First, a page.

Taller, denser downtown up for Town Meeting vote

Apr 13, 2023

Voters at Town Meeting will decide whether to approve dramatic changes to the zoning laws for Main Street and Merchants Way, changes which would double housing density, increase building height, decrease the number of new parking spaces and allow buildings to be simultaneously used for commercial, retail and residential purposes. 

Town Meeting will take place at 7 p.m. on Monday, April 24 in the “cafetorium” of Wareham Elementary School, 63 Minot Ave.

The Wareham Redevelopment Authority has aggressively promoted the proposed changes, which the Planning Board approved in February, as part of an ambitious urban renewal plan. Town officials argue that the changes will make it worthwhile for private investors to buy and revitalize properties, thus attracting even more business. 

The proposed changes will affect all of Merchants Way, stretching from the Main Street fire station to 59 Main St., and the other side of Main Street from the fire station to Tobey Hospital. 

By increasing the allowed maximum height of buildings in this area from 40 to 50 feet, the Redevelopment Authority hopes that developers can get out of the Wareham River flood zone and maximize buildings’ potential value. Under state law, if the redevelopment of a building in a flood zone costs more than 50% of the building’s current value, it must be elevated out of the flood zone. 

To get out of this conundrum, the Redevelopment Authority envisions mixed-use buildings, with parking lots at ground level and retail, offices and apartments on the upper floors. Every project hoping to develop in the area would have to be mixed-use.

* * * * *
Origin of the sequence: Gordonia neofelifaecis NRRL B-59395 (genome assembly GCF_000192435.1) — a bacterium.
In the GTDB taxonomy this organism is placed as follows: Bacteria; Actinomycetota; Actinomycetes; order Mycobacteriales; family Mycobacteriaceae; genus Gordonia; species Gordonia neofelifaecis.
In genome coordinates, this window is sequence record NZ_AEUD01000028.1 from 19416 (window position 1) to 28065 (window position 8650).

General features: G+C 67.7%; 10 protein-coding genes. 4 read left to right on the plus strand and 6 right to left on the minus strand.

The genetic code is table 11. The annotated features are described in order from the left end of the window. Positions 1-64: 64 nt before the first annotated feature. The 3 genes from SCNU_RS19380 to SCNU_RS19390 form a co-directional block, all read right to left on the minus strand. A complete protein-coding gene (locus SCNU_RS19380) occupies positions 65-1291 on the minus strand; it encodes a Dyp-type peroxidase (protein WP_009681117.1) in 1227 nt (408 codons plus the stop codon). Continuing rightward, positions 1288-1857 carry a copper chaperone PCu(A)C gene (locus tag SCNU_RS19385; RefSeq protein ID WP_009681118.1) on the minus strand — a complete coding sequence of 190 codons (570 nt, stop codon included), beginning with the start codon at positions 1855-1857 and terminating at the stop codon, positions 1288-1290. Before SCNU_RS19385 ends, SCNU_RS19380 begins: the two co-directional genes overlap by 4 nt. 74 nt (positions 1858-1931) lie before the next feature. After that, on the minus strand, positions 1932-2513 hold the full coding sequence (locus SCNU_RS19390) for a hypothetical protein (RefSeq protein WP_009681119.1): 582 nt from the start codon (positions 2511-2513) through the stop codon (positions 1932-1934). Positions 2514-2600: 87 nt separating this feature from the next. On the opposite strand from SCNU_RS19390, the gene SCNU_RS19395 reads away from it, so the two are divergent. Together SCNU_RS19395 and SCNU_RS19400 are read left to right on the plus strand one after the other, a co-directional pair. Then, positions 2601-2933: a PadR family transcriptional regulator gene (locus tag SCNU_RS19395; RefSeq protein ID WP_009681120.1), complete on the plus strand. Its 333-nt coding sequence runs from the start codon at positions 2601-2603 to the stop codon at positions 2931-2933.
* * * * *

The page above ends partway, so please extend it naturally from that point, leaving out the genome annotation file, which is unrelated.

The Redevelopment Authority is currently investigating ways to floodproof downtown buildings, with the help of an outside consulting firm. This is separate from the urban renewal plan, but the town plans to balance flood protection with economic revitalization.

New types of businesses, such as breweries, tap rooms and distilleries, would also be allowed in the redevelopment area. The sale of marijuana, however, would not be allowed. 

Buildings could possibly go up to 65 feet in height, but this would require special permission from the Planning Board. (For reference, the elevator shaft of the Cornwell Building on Main Street is 63 feet high). Buildings of that height would have to meet certain criteria, such as improving waterfront access or having “special features of interest.”

The maximum number of housing units per acre allowed in the area will double from 15 to 30. Currently, there aren’t even 20 housing units in the entire area. The proposed zoning changes will also halve the square footage requirement of each building. Currently, all housing developments must be built on a 10,000-square-foot lot for the first unit, plus 2,000 square feet for each additional unit. These numbers will go down to 5,000 and 1,000, respectively.

The Redevelopment Authority hopes that the increase in housing density will create a large, loyal customer base for local businesses. 

The required number of parking spaces per residential unit will also decrease from two to one. 

The zoning changes that residents will vote on at Town Meeting are only the first step in the Redevelopment Authority’s decades-long plan to remodel Main Street and Merchants Way.